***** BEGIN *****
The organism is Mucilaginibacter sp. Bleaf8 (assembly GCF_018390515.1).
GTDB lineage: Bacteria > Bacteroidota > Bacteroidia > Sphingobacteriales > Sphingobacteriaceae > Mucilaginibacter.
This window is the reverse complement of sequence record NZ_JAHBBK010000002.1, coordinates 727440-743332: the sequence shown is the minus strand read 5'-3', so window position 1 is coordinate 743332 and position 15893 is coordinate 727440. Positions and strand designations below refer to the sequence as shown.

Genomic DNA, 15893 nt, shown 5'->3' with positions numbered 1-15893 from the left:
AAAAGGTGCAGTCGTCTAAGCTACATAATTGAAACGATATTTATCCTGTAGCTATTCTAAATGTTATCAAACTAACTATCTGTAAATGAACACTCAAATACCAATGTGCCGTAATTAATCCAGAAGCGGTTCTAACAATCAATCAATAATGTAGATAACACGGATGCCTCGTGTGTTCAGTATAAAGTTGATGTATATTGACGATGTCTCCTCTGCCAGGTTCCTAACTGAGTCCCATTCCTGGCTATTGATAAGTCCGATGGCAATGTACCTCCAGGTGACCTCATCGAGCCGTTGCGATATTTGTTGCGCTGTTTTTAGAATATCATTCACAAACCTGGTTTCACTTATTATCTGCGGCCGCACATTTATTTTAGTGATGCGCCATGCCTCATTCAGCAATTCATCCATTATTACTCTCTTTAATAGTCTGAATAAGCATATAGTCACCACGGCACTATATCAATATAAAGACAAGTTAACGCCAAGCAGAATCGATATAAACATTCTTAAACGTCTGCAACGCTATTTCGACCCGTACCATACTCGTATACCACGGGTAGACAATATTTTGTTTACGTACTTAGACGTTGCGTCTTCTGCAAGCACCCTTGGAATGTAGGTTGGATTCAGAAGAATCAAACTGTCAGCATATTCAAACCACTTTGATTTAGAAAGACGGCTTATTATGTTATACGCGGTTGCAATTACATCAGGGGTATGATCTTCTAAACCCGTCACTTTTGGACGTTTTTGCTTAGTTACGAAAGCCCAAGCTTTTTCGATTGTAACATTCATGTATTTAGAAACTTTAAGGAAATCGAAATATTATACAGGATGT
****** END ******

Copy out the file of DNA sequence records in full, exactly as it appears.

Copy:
The organism is Mucilaginibacter sp. Bleaf8 (assembly GCF_018390515.1).
GTDB lineage: Bacteria > Bacteroidota > Bacteroidia > Sphingobacteriales > Sphingobacteriaceae > Mucilaginibacter.
This window is the reverse complement of sequence record NZ_JAHBBK010000002.1, coordinates 727440-743332: the sequence shown is the minus strand read 5'-3', so window position 1 is coordinate 743332 and position 15893 is coordinate 727440. Positions and strand designations below refer to the sequence as shown.

Genomic DNA, 15893 nt, shown 5'->3' with positions numbered 1-15893 from the left:
AAAAGGTGCAGTCGTCTAAGCTACATAATTGAAACGATATTTATCCTGTAGCTATTCTAAATGTTATCAAACTAACTATCTGTAAATGAACACTCAAATACCAATGTGCCGTAATTAATCCAGAAGCGGTTCTAACAATCAATCAATAATGTAGATAACACGGATGCCTCGTGTGTTCAGTATAAAGTTGATGTATATTGACGATGTCTCCTCTGCCAGGTTCCTAACTGAGTCCCATTCCTGGCTATTGATAAGTCCGATGGCAATGTACCTCCAGGTGACCTCATCGAGCCGTTGCGATATTTGTTGCGCTGTTTTTAGAATATCATTCACAAACCTGGTTTCACTTATTATCTGCGGCCGCACATTTATTTTAGTGATGCGCCATGCCTCATTCAGCAATTCATCCATTATTACTCTCTTTAATAGTCTGAATAAGCATATAGTCACCACGGCACTATATCAATATAAAGACAAGTTAACGCCAAGCAGAATCGATATAAACATTCTTAAACGTCTGCAACGCTATTTCGACCCGTACCATACTCGTATACCACGGGTAGACAATATTTTGTTTACGTACTTAGACGTTGCGTCTTCTGCAAGCACCCTTGGAATGTAGGTTGGATTCAGAAGAATCAAACTGTCAGCATATTCAAACCACTTTGATTTAGAAAGACGGCTTATTATGTTATACGCGGTTGCAATTACATCAGGGGTATGATCTTCTAAACCCGTCACTTTTGGACGTTTTTGCTTAGTTACGAAAGCCCAAGCTTTTTCGATTGTAACATTCATGTATTTAGAAACTTTAAGGAAATCGAAATATTATACAGGATGT